So caught are most of us with the here and now that we tend to forget or ignore some delicious nuggets thrown up by history. Many think that the much hyped face off between Narendra Modi and Rahul Gandhi is so decisive that the outcome could well decide the fate of India for the next few decades. Make no mistake about: despite cynics suggesting that the “ Pappu versus Feku” is mere media hype and will find no resonance in the actual electoral battleground, Rahul Gandhi and Narendra Modi represent two poles and have directly contradictory visions on the future of India. But do remember this too: this is not the first time that India has had to choose between a member of the Gandhi family and a leader from Gujarat.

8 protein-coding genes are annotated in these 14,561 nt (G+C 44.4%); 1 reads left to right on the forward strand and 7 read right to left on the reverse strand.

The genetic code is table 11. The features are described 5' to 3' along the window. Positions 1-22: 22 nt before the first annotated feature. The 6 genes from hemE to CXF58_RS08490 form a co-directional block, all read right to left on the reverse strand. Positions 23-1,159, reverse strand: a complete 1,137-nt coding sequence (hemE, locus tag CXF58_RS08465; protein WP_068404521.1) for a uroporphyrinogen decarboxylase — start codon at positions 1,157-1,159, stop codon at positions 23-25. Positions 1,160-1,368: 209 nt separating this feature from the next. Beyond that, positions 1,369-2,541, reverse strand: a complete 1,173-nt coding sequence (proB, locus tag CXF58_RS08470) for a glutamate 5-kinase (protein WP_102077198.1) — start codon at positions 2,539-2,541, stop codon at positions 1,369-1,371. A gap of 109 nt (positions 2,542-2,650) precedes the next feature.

Lets go back to the heady days of 1946 when it was clear that the British would quit India. It was also inevitable that the Congress, that had spearheaded the freedom movement, would take over power to rule India from the Imperial masters. The question was, who would lead the political executive in the new dispensation? Many think that Jawaharlal Nehru was the consensus candidate of the Congress to become the first Prime Minister of India. Nothing can be further from the truth. Nehru had a formidable rival in Sardar Vallabhbhai Patel, the strongman from Gujarat. Here is where it gets funny. When asked for an opinion, every single Pradesh Congress Committee chief wanted Patel, and not Nehru as their leader and the Prime Minister of independent India. While there never were any doubts about the charisma and vision of Nehru, grassroots Congress leaders were of the opinion that Patel was a more grounded leader who better grasped the pulse of India. But Mahatma Gandhi made his preference clear and even went to the extent of persuading Patel to withdraw from the race. A “ loyal” soldier of the party who idolized the fellow Gujarati Mahatma Gandhi, Patel unhesitatingly withdrew. And Nehru became the first choice to be the first Prime Minister of independent India. Historians may debate this, but common sense suggests that this one decision by Mahatma Gandhi changed the course of Indian history. Since then, the halo around Nehru has become so strong, and the stranglehold of “secular” media and academia has become so overwhelming that secular academicians and journalists now routinely slam Patel as a “communal bigot”. I was shocked beyond belief when one of my colleagues actually called Patel a communal bigot. And then I realized how degenerate, hollow and self delusional Indian secularism had become.